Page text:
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Publication numberUS4985243 A
Publication typeGrant
Application numberUS 07/146,256
Publication dateJan 15, 1991
Filing dateJan 20, 1988
Priority dateJan 20, 1988
Fee statusLapsed
Also published asDE68924183D1, DE68924183T2, EP0325191A2, EP0325191A3, EP0325191B1
Publication number07146256, 146256, US 4985243 A, US 4985243A, US-A-4985243, US4985243 A, US4985243A
InventorsDaryl H. Faulds, Mimi Vishoot
Original AssigneeMl Technology Ventures, L.P.
Export CitationBiBTeX, EndNote, RefMan
External Links: USPTO, USPTO Assignment, Espacenet
Endonuclease
US 4985243 A
Abstract
A vaccine for protecting against a disease caused by a microorganism which does not synthesize nucleic acid precursors such as a Micoplasma organism, which contains nuclease and/or a nuclease fragment or derivative which produces antibodies which recognize nuclease secreted or available on the surface of the microorganism against which protection is to be afforded. A vaccine may also be prepared from an antibody or fragment or derivative thereof which recognizes such nuclease of such microorganism.
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Claims(14)
What is claimed is:
1. A method for protecting an animal against M. hyopneumoniae, comprising:
administering to the animal at least one nuclease or fragment or derivative thereof which produces antibodies having paratopes which recognize extrinsic nuclease of M. hyopneumoniae, in an amount effective to protect said animal against M. hyopneumoniae.
2. The method of claim 1 wherein the nuclease is a DNase.
3. The method of claim 2 wherein the DNase is a DNA endonuclease.
4. The method of claim 1 wherein said animal is a swine.
5. The method of claim 1 wherein said administering is effected in a unit dosage form containing at least 5 micrograms of DNase, DNase fragment DNase derivative or mixture thereof.
6. A composition for protecting an animal against M. hyopneumoniae, comprising:
a nuclease or fragment or derivative thereof which produces antibodies having paratopes which recognize an extrinsic nuclease of M. hyopneumoniae, and a carrier, said composition being essentially free of M. hyopneumoniae cells.
7. The composition of claim 6 wherein said nuclease or fragment or derivative thereof is present in an amount effective to provide protection against a disease caused by M. hyopneumoniae.
8. The composition of claim 6 wherein the nuclease is a DNase.
9. The composition of claim 8 wherein the DNase is a DNA endonuclease.
10. A method of protecting an animal against M. hyopneumoniae, comprising:
administering to the animal a member selected from the group consisting of antibodies, antibody fragments, antibody derivatives, and mixtures thereof having paratopes which recognize extrinsic nuclease of M. hyopneumoniae in an amount effective to protect against M. hyopneumoniae.
11. The method of claim 10 wherein the nuclease is a DNase.
12. The method of claim 11 wherein the nuclease is a DNA endonuclease.
13. The method of claim 12 wherein said animal is a swine.
14. Extrinsic M. hyopneumoniae DNase having a molecular weight of from 35 Kda to 40 Kda, said DNase being essentially free of M. hyopneumoniae cells.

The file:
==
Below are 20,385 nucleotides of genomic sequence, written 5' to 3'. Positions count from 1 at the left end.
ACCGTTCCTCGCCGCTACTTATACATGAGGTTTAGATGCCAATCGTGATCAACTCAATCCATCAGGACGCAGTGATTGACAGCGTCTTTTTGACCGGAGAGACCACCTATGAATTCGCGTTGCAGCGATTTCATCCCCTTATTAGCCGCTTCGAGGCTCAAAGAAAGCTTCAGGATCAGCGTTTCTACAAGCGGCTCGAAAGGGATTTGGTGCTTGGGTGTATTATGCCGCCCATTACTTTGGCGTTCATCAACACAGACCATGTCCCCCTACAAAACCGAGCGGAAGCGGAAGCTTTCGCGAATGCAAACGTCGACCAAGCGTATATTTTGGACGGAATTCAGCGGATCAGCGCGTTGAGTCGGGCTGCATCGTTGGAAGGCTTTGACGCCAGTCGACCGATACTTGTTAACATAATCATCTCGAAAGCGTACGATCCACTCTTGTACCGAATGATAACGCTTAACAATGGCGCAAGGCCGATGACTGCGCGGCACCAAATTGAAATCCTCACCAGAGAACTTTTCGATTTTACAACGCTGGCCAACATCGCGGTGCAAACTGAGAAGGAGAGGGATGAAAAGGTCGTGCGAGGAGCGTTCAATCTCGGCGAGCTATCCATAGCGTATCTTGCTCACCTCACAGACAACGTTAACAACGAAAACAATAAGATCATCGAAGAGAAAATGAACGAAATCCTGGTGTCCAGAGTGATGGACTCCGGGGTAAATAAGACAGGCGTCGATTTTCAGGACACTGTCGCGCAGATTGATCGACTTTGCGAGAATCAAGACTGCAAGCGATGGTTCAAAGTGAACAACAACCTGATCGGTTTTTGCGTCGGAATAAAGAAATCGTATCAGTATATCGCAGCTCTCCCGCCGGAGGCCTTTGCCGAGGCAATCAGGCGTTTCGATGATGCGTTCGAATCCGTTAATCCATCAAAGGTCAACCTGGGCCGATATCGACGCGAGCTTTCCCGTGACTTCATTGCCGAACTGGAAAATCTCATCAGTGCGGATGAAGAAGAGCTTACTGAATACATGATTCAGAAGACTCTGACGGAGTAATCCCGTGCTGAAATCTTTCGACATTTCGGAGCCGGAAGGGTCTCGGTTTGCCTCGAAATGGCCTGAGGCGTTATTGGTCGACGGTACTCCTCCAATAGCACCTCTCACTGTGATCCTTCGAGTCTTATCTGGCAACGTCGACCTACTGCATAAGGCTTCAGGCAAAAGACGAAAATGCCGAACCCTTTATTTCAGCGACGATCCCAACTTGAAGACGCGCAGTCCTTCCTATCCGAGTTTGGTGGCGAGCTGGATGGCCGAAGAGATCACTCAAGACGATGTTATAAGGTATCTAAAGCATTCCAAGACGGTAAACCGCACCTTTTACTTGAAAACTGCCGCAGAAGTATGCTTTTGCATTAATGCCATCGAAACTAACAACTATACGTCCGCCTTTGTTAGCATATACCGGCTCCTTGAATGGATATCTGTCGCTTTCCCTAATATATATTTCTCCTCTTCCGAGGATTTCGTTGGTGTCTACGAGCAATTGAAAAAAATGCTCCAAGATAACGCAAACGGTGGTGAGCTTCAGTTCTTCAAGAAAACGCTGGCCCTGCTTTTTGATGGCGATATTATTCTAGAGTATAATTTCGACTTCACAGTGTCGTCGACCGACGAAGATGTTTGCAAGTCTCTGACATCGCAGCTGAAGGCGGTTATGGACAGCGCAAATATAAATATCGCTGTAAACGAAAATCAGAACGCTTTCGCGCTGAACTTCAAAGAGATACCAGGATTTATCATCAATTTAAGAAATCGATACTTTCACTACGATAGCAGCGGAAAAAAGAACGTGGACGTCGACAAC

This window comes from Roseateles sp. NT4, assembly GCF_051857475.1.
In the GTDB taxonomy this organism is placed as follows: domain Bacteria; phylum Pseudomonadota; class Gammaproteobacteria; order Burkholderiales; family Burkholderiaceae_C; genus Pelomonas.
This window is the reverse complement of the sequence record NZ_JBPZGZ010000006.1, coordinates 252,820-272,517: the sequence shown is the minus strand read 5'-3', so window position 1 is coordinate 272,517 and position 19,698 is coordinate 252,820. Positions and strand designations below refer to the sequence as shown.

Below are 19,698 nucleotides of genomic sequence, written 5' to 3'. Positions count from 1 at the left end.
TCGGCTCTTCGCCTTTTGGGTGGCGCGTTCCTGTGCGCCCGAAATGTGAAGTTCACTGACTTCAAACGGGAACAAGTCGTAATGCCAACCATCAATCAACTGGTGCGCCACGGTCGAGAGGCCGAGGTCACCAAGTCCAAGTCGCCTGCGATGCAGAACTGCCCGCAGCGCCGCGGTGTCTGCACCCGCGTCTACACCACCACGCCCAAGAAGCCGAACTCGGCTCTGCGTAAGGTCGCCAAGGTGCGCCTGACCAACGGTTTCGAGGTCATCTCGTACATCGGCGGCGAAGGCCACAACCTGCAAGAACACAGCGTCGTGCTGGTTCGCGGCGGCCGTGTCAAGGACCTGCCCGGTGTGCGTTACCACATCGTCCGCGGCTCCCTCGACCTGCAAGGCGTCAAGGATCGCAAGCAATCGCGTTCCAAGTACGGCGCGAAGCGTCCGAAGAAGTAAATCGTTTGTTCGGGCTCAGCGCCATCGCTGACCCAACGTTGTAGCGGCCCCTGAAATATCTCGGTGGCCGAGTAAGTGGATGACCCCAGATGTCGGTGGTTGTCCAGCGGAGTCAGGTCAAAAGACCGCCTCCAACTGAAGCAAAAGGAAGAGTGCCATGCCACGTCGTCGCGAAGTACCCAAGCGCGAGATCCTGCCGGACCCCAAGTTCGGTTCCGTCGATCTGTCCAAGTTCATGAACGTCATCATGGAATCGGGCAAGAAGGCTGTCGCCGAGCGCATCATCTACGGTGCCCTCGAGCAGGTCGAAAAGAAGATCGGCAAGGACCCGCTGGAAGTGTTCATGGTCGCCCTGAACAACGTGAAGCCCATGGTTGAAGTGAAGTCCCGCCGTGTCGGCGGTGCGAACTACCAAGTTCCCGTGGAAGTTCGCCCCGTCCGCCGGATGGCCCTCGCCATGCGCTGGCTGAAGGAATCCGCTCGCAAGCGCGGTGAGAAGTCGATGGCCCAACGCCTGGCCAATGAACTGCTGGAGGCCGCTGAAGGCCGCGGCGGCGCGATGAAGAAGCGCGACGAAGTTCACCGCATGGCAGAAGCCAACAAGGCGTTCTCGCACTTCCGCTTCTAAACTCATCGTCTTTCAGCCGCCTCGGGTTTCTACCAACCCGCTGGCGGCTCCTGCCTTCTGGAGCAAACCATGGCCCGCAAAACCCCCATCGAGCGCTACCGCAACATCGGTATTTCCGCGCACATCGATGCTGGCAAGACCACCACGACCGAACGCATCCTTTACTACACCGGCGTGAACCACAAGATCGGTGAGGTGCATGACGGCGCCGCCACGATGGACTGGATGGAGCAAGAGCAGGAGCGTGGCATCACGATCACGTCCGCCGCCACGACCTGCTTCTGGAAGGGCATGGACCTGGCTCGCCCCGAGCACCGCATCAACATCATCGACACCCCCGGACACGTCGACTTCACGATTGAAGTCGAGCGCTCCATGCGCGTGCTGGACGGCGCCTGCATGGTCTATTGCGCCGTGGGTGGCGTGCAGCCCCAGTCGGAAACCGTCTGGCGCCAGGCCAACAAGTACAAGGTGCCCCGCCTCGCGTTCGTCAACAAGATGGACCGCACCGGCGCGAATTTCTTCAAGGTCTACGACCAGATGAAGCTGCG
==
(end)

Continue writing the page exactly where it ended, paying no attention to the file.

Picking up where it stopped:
Description

This invention relates to a composition and method for protecting against diseases caused by microorganisms. Still more particularly, the invention is directed to a composition and method for protecting against diseases caused by microorganisms which lack biosynthetic pathways for nucleic acid precursors in particular mycoplasma organisms and most particularly mycoplasmal pneumonia of swine caused by M. hyopneumoniae.

There are diseases which are caused by various microorganisms; for example mycoplasma organisms. The disease caused by Mycoplasma hyopneumoniae (in particular in swine), occurs throughout the world and is a disease associated with the loss of swine. The disease generally results in inefficient, stunted and sickly animals, and effected swine are often prone to secondary infection by opportunistic microorganisms.

There have been numerous attempts to provide a vaccine for protecting swine against mycoplasmal pneumonia; however, such vaccines have not been successful.

Kristensen et al. in Am. J. Vet. Res. 42 (1981) page 784, found no protection of swine against mycoplasmal pneumonia after injection with heat inactivated cells of Mycoplasma hyopneumoniae.

Etheride, et al Res. Vet. Sci. 33 (1982) page 188 found incomplete protection against lung colonization by Mycoplasma when a live vaccine was given intravenously, subtutaneously or intraperitoneally.

Ross et al. Am. J. Vet. Res. 45 (1984) page 1899 disclosed that the use of Mycoplasma hyopneumoniae extracts prepared by a freeze thaw procedure provided only variable protection and, in some instances, enhanced lesion development. Ross et al. also claimed that injection of such agent into swine gave some level of protection against an intratrachael challenge exposure consisting of 4 ml of supernate from a 10% suspension of pneumonic lung containing strain VPP-11 combined with 1 ml of a 24 hour culture of 15 to 20 passage of the same strain.

As a result, to date, an effective vaccine for protecting swine against mycoplasmal pneumonia has not been developed.

In accordance with one aspect of the present invention, there is provided a composition and a method for protection against diseases caused by microorganisms.